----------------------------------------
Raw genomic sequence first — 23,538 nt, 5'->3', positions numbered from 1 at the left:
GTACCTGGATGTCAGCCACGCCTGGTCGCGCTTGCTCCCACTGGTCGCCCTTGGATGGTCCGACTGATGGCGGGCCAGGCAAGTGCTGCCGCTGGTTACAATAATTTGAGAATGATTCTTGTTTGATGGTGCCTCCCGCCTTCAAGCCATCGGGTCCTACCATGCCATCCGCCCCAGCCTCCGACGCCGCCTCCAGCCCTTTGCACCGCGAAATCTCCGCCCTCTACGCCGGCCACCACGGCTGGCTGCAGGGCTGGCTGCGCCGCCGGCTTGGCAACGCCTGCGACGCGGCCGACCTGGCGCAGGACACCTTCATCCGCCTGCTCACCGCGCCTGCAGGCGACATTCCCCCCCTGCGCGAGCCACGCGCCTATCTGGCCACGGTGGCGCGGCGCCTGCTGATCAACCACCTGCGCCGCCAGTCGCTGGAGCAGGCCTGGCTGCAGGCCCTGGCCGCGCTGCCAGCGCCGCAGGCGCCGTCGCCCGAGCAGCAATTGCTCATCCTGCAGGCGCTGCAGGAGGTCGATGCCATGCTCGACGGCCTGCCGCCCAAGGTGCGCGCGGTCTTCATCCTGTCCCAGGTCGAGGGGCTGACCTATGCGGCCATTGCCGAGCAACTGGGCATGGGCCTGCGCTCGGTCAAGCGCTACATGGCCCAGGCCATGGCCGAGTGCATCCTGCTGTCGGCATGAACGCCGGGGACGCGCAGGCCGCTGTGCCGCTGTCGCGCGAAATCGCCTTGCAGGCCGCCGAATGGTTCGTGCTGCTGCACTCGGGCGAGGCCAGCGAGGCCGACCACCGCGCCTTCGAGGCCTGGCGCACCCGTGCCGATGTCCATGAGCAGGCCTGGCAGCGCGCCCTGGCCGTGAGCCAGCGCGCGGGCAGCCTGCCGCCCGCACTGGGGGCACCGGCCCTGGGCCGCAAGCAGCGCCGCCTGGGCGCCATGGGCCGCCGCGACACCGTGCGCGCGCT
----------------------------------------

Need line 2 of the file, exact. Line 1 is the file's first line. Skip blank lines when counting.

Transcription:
GTACCTGGATGTCAGCCACGCCTGGTCGCGCTTGCTCCCACTGGTCGCCCTTGGATGGTCCGACTGATGGCGGGCCAGGCAAGTGCTGCCGCTGGTTACAATAATTTGAGAATGATTCTTGTTTGATGGTGCCTCCCGCCTTCAAGCCATCGGGTCCTACCATGCCATCCGCCCCAGCCTCCGACGCCGCCTCCAGCCCTTTGCACCGCGAAATCTCCGCCCTCTACGCCGGCCACCACGGCTGGCTGCAGGGCTGGCTGCGCCGCCGGCTTGGCAACGCCTGCGACGCGGCCGACCTGGCGCAGGACACCTTCATCCGCCTGCTCACCGCGCCTGCAGGCGACATTCCCCCCCTGCGCGAGCCACGCGCCTATCTGGCCACGGTGGCGCGGCGCCTGCTGATCAACCACCTGCGCCGCCAGTCGCTGGAGCAGGCCTGGCTGCAGGCCCTGGCCGCGCTGCCAGCGCCGCAGGCGCCGTCGCCCGAGCAGCAATTGCTCATCCTGCAGGCGCTGCAGGAGGTCGATGCCATGCTCGACGGCCTGCCGCCCAAGGTGCGCGCGGTCTTCATCCTGTCCCAGGTCGAGGGGCTGACCTATGCGGCCATTGCCGAGCAACTGGGCATGGGCCTGCGCTCGGTCAAGCGCTACATGGCCCAGGCCATGGCCGAGTGCATCCTGCTGTCGGCATGAACGCCGGGGACGCGCAGGCCGCTGTGCCGCTGTCGCGCGAAATCGCCTTGCAGGCCGCCGAATGGTTCGTGCTGCTGCACTCGGGCGAGGCCAGCGAGGCCGACCACCGCGCCTTCGAGGCCTGGCGCACCCGTGCCGATGTCCATGAGCAGGCCTGGCAGCGCGCCCTGGCCGTGAGCCAGCGCGCGGGCAGCCTGCCGCCCGCACTGGGGGCACCGGCCCTGGGCCGCAAGCAGCGCCGCCTGGGCGCCATGGGCCGCCGCGACACCGTGCGCGCGCT